Homeschool Highlights: Writing & Rhetoric

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A Look at Writing & Rhetoric: Fable

Classical Academic Press has made a name for itself in the world of homeschooling. With its diverse assortment of programs - from Latin, Greek & Spanish to logic, Bible study & writing - they offer high-quality programs that even non-Classical homeschool families are enjoying.

One of their newest programs, Writing & Rhetoric, is fast becoming one of my favorite writing programs.

Writing & Rhetoric

The Writing & Rhetoric program is a series of 12 books (the first 3 books are currently available) for grades 3-9 (students should cover 2 books per year). Setting aside modern writing philosophy, the program creators instead focus on the progymnasmata. You can learn more about the various levels at the Classical Academic Press website. Let's take a look at book 1!

Book 1: Fable

The first book in the series includes 14 lessons, a one-page outline of a typical writing week, an introduction, explanation about the progymnasmata, and a few end pages (instructions for elocution, glossary & vocabulary sections). The full program includes a teacher's edition (a replica of the student book with some added content and instruction), a student book, and an audio file. There are some really generous samples of the program on CAP's website.

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Each lesson is easily divided into smaller portions spread throughout the week and there are instructions for classroom use as well (though it's very easy to use in a homeschool setting too). We easily cover 1 lesson per week. We could probably move a bit quicker but TJ also has writing assignments in history and science as well as dictation in spelling so I don't want to add too much more writing on top of what she's already doing.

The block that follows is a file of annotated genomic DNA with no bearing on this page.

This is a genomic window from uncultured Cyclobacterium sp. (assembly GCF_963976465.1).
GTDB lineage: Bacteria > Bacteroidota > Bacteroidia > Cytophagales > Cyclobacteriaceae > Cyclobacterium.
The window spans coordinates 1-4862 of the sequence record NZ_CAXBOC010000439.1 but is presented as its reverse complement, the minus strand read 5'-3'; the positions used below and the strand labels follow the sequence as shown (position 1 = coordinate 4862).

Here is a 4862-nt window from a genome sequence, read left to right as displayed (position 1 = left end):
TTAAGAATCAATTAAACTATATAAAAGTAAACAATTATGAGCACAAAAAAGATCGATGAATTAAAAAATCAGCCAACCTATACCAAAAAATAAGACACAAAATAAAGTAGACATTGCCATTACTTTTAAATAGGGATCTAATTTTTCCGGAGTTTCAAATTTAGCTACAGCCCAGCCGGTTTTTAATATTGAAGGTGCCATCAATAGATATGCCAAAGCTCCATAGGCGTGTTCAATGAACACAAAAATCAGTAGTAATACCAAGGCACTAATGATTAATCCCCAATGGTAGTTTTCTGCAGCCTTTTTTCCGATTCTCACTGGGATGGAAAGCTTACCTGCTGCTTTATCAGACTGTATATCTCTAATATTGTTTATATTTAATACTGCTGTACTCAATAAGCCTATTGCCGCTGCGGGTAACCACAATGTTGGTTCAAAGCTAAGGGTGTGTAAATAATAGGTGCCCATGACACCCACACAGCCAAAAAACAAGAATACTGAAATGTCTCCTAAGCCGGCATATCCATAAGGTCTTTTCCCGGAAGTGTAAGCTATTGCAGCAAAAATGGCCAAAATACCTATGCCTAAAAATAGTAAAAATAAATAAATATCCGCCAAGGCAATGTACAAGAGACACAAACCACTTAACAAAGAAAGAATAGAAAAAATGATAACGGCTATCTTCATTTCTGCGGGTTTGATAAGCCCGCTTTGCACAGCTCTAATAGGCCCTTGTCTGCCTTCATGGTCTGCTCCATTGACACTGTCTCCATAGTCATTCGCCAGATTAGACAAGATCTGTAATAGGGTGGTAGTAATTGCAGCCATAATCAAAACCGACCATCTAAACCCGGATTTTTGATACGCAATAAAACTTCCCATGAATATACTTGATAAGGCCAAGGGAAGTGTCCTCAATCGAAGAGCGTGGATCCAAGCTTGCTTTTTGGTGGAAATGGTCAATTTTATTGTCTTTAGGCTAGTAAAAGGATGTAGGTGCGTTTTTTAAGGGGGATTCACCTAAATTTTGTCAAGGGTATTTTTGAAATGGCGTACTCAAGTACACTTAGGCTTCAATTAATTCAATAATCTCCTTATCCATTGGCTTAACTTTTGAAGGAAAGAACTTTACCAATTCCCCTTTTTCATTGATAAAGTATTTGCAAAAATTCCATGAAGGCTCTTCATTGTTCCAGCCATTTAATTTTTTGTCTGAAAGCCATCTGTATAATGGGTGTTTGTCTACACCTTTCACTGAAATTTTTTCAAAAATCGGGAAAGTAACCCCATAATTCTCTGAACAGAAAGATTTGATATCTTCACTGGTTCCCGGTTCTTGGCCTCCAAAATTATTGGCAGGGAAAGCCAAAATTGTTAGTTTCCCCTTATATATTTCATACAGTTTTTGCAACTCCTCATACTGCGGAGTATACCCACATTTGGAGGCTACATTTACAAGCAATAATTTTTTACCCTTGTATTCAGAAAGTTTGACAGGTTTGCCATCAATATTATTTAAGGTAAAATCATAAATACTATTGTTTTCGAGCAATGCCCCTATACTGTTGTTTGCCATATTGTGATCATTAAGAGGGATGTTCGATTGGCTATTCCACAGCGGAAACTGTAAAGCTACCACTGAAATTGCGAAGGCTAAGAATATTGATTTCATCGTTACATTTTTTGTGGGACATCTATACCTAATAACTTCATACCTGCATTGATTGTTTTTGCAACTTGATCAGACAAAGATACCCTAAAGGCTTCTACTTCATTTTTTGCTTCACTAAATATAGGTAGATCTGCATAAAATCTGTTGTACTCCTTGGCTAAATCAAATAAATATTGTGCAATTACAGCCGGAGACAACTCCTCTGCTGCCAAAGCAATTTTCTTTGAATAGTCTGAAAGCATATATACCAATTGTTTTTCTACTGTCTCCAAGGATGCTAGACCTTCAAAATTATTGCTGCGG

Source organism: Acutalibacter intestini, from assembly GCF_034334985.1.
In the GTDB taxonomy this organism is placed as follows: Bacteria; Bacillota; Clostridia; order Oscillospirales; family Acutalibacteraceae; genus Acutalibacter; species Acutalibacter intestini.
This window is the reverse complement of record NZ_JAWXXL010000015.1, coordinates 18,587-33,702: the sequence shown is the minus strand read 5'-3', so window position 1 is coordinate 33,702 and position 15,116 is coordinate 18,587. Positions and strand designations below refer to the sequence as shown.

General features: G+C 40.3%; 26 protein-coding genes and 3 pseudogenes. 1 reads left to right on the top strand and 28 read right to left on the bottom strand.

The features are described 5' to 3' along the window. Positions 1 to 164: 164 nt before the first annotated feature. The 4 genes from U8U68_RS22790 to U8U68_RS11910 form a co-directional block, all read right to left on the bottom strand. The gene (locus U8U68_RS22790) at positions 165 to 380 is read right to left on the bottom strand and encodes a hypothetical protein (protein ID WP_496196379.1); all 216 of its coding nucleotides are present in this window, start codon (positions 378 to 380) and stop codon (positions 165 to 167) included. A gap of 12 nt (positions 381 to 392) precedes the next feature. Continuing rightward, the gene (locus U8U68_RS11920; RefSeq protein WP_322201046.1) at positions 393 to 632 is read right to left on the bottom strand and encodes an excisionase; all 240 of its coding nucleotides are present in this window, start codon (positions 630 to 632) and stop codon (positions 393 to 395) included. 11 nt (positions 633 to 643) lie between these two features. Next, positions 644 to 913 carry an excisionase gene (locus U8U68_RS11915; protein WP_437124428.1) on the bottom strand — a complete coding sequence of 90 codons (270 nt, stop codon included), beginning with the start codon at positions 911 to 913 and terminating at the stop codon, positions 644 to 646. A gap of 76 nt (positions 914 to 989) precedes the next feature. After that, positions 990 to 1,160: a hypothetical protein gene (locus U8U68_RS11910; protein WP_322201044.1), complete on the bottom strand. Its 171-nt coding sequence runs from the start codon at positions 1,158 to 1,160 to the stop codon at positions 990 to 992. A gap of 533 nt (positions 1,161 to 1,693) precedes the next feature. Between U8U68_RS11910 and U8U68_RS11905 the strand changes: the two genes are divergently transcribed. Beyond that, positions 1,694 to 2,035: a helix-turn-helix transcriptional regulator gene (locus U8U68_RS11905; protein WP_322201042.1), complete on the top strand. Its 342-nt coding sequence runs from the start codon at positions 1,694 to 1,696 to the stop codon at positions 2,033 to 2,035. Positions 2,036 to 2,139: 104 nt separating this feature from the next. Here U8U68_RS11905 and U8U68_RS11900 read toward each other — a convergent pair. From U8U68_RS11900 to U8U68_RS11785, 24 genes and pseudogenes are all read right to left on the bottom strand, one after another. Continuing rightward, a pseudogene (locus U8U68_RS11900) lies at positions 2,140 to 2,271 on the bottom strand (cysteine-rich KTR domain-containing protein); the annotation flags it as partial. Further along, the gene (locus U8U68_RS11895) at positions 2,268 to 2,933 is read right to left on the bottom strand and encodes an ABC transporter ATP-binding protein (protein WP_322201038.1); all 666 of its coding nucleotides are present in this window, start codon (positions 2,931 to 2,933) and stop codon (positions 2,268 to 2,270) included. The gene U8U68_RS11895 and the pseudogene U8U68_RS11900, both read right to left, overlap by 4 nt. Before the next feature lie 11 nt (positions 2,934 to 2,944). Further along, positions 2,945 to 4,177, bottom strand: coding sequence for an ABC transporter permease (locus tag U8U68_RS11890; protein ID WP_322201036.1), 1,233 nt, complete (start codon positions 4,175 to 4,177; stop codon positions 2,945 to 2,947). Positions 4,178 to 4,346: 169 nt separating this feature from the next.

What does a week of writing look like?

We begin our week by reading the lesson introduction and then I read aloud the fable. After I finish reading aloud, TJ narrates the story back to me. Then we talk about the reading (the teacher's edition does a fabulous job of guiding the discussion) - I ask questions, we discuss vocabulary, parts of speech, and other topics. There is a minimal amount of writing for this first day - perhaps a few sentences.

The next day, TJ reads aloud the fable before we move on to the next section in the book, 'Writing Time' which consists of copywork, dictation, and various writing exercises. Depending on the assignments, we will divide this up over 2-3 days. The first day we'll do the first few sections together (Copywork, Dictation, Sentence Play, and Copiousness).

After that we move on to the longer writing assignments, doing one each day (there are 1-2 writing assignments per lesson) and finishing with the 'Speak It' section. We spend about 20-30 minutes a day, 3-4 days per week working through the exercises in the book.

Book 1 does a wonderful job of teaching summarizing skills. TJ has no problems at all with adding details (which is also taught in this program) but she needs to sharpen her summarizing skills. She is learning a lot about pulling out the important details in a story and I'm impressed with her growth in this area.

The assignments are packed full of useful ideas that will make your child think. You won't find any fluff assignments here. I am impressed with this program and look forward to trying more books in this series. It's definitely a great resource to have in your writing toolbox.

If you want to learn more about the series, take a peek at the other books in the series:

Tonia L

Hey! I'm the owner of Happy Homeschool Nest - a website devoted to helping homeschool moms balance the needs of homeschooling with managing a healthy and happy home.